Neuroprotection of Radiosensitive Juvenile Mice by Ultra-High Dose Rate FLASH Irradiation.

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Version: Final published version
License: CC BY 4.0
Serval ID
serval:BIB_932C4B78C34E
Type
Article: article from journal or magazin.
Collection
Publications
Institution
Title
Neuroprotection of Radiosensitive Juvenile Mice by Ultra-High Dose Rate FLASH Irradiation.
Journal
Cancers
Author(s)
Alaghband Y., Cheeks S.N., Allen B.D., Montay-Gruel P., Doan N.L., Petit B., Jorge P.G., Giedzinski E., Acharya M.M., Vozenin M.C., Limoli C.L.
ISSN
2072-6694 (Print)
ISSN-L
2072-6694
Publication state
Published
Issued date
24/06/2020
Peer-reviewed
Oui
Volume
12
Number
6
Language
english
Notes
Publication types: Journal Article
Publication Status: epublish
Abstract
Major advances in high precision treatment delivery and imaging have greatly improved the tolerance of radiotherapy (RT); however, the selective sparing of normal tissue and the reduction of neurocognitive side effects from radiation-induced toxicities remain significant problems for pediatric patients with brain tumors. While the overall survival of pediatric patients afflicted with medulloblastoma (MB), the most common type primary brain cancer in children, remains high (≥80%), lifelong neurotoxic side-effects are commonplace and adversely impact patients' quality of life. To circumvent these clinical complications, we have investigated the capability of ultra-high dose rate FLASH-radiotherapy (FLASH-RT) to protect the radiosensitive juvenile mouse brain from normal tissue toxicities. Compared to conventional dose rate (CONV) irradiation, FLASH-RT was found to ameliorate radiation-induced cognitive dysfunction in multiple independent behavioral paradigms, preserve developing and mature neurons, minimize microgliosis and limit the reduction of the plasmatic level of growth hormone. The protective "FLASH effect" was pronounced, especially since a similar whole brain dose of 8 Gy delivered with CONV-RT caused marked reductions in multiple indices of behavioral performance (objects in updated location, novel object recognition, fear extinction, light-dark box, social interaction), reductions in the number of immature (doublecortin <sup>+</sup> ) and mature (NeuN <sup>+</sup> ) neurons and increased neuroinflammation, adverse effects that were not found with FLASH-RT. Our data point to a potentially innovative treatment modality that is able to spare, if not prevent, many of the side effects associated with long-term treatment that disrupt the long-term cognitive and emotional well-being of medulloblastoma survivors.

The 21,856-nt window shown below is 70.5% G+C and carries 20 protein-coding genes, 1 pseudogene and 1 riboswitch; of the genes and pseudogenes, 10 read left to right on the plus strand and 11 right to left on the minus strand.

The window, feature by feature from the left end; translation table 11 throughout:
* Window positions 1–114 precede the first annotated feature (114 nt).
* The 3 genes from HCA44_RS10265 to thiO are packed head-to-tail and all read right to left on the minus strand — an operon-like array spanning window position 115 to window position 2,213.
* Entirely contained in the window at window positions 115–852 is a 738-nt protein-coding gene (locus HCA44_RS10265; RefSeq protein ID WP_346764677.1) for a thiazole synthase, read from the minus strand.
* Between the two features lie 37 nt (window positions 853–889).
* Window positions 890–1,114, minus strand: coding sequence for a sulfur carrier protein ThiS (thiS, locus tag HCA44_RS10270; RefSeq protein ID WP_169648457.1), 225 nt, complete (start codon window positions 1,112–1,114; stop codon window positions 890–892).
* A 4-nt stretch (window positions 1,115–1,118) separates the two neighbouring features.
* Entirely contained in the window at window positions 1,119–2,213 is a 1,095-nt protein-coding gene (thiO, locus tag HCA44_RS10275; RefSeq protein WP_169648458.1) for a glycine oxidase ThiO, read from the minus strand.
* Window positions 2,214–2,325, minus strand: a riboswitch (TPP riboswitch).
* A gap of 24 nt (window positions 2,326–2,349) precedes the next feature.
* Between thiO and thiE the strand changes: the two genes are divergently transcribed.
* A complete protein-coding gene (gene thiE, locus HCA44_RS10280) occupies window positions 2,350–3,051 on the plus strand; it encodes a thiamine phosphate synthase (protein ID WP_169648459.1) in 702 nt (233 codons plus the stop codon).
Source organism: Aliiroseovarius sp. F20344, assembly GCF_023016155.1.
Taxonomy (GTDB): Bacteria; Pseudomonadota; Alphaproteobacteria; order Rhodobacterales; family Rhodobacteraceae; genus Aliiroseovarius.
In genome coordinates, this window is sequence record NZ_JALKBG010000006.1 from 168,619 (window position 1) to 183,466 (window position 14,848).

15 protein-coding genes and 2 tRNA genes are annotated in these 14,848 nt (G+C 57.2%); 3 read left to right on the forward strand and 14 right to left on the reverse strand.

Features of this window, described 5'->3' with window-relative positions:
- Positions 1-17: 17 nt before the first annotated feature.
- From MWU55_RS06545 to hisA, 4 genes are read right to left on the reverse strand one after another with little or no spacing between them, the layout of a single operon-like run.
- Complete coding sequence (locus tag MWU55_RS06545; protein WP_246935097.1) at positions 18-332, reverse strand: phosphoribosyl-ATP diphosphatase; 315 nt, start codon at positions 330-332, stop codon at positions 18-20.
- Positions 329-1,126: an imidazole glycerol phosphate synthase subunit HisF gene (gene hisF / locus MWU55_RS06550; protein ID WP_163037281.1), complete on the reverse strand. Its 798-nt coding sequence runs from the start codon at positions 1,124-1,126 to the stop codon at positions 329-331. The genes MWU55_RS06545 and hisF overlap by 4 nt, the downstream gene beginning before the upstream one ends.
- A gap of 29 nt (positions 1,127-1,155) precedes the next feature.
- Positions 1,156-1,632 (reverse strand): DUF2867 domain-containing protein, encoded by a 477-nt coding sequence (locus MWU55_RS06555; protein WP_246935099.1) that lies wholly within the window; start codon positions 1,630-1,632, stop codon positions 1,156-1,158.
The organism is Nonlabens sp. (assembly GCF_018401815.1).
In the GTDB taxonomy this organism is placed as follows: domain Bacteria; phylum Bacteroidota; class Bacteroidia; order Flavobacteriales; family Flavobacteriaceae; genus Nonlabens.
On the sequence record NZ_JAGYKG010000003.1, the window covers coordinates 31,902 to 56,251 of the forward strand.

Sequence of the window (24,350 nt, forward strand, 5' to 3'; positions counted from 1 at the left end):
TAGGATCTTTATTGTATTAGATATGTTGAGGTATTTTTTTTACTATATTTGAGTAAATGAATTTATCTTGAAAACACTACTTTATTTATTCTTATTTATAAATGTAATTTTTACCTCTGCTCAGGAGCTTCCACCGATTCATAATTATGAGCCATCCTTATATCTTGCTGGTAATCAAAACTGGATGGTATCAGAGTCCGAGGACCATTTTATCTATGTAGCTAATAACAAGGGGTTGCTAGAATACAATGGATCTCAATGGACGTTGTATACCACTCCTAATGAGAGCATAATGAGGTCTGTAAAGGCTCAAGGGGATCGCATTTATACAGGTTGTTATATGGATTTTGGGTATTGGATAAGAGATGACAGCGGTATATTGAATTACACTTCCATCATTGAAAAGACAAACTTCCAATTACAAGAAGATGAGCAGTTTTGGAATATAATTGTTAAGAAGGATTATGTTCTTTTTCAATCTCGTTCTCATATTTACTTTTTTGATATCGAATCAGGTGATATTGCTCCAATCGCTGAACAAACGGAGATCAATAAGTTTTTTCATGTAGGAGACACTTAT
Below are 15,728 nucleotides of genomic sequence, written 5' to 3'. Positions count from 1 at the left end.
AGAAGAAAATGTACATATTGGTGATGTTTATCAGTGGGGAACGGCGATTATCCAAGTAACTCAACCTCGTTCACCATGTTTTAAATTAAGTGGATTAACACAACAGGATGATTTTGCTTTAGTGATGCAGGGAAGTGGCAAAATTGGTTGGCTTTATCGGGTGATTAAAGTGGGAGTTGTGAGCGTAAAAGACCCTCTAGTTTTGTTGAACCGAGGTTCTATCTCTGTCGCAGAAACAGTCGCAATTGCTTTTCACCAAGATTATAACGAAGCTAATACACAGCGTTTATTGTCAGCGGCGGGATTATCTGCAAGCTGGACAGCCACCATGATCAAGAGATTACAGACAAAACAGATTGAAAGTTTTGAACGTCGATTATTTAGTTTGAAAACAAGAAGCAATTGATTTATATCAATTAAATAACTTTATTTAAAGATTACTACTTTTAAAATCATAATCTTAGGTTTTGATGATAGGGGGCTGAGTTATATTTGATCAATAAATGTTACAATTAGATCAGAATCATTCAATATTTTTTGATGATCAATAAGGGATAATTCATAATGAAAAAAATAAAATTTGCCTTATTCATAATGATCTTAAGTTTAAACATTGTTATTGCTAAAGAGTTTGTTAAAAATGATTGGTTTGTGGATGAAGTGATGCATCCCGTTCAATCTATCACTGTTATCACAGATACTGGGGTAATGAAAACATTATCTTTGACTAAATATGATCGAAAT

Keywords
FLASH radiotherapy, cognitive dysfunction, juvenile mice, medulloblastoma, memory consolidation, neurogenesis, pediatric brain cancer, updating task
Pubmed
Open Access
Yes
Create date
03/07/2020 16:25
Last modification date
15/01/2021 7:10
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